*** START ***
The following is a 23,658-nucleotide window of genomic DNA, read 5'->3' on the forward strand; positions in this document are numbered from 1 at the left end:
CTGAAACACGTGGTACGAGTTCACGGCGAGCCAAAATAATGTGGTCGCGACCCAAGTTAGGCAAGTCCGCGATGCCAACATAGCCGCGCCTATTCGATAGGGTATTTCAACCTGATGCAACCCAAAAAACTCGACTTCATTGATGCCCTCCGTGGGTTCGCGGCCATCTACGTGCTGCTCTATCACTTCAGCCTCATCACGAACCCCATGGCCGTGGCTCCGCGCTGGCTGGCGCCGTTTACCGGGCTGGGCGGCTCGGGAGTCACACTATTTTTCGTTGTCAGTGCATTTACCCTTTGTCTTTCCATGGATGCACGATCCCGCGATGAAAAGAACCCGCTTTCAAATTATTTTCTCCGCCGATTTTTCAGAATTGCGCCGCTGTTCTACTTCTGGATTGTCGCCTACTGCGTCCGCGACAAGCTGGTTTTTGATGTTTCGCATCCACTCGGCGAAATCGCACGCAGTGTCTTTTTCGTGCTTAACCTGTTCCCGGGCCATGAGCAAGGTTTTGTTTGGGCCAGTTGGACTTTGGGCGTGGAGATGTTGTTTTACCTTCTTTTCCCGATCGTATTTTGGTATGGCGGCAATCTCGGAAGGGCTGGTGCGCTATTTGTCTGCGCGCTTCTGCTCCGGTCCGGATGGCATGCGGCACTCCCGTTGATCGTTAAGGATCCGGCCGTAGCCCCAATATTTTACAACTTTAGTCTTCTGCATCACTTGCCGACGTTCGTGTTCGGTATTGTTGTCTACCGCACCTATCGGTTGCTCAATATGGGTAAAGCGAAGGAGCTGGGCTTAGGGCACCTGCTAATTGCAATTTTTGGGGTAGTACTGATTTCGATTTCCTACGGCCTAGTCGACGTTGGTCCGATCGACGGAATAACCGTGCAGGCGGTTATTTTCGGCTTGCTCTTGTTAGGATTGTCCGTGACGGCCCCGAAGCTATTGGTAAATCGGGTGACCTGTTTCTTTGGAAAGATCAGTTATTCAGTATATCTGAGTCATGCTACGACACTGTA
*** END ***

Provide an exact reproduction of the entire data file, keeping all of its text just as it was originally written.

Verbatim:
The following is a 23,658-nucleotide window of genomic DNA, read 5'->3' on the forward strand; positions in this document are numbered from 1 at the left end:
CTGAAACACGTGGTACGAGTTCACGGCGAGCCAAAATAATGTGGTCGCGACCCAAGTTAGGCAAGTCCGCGATGCCAACATAGCCGCGCCTATTCGATAGGGTATTTCAACCTGATGCAACCCAAAAAACTCGACTTCATTGATGCCCTCCGTGGGTTCGCGGCCATCTACGTGCTGCTCTATCACTTCAGCCTCATCACGAACCCCATGGCCGTGGCTCCGCGCTGGCTGGCGCCGTTTACCGGGCTGGGCGGCTCGGGAGTCACACTATTTTTCGTTGTCAGTGCATTTACCCTTTGTCTTTCCATGGATGCACGATCCCGCGATGAAAAGAACCCGCTTTCAAATTATTTTCTCCGCCGATTTTTCAGAATTGCGCCGCTGTTCTACTTCTGGATTGTCGCCTACTGCGTCCGCGACAAGCTGGTTTTTGATGTTTCGCATCCACTCGGCGAAATCGCACGCAGTGTCTTTTTCGTGCTTAACCTGTTCCCGGGCCATGAGCAAGGTTTTGTTTGGGCCAGTTGGACTTTGGGCGTGGAGATGTTGTTTTACCTTCTTTTCCCGATCGTATTTTGGTATGGCGGCAATCTCGGAAGGGCTGGTGCGCTATTTGTCTGCGCGCTTCTGCTCCGGTCCGGATGGCATGCGGCACTCCCGTTGATCGTTAAGGATCCGGCCGTAGCCCCAATATTTTACAACTTTAGTCTTCTGCATCACTTGCCGACGTTCGTGTTCGGTATTGTTGTCTACCGCACCTATCGGTTGCTCAATATGGGTAAAGCGAAGGAGCTGGGCTTAGGGCACCTGCTAATTGCAATTTTTGGGGTAGTACTGATTTCGATTTCCTACGGCCTAGTCGACGTTGGTCCGATCGACGGAATAACCGTGCAGGCGGTTATTTTCGGCTTGCTCTTGTTAGGATTGTCCGTGACGGCCCCGAAGCTATTGGTAAATCGGGTGACCTGTTTCTTTGGAAAGATCAGTTATTCAGTATATCTGAGTCATGCTACGACACTGTA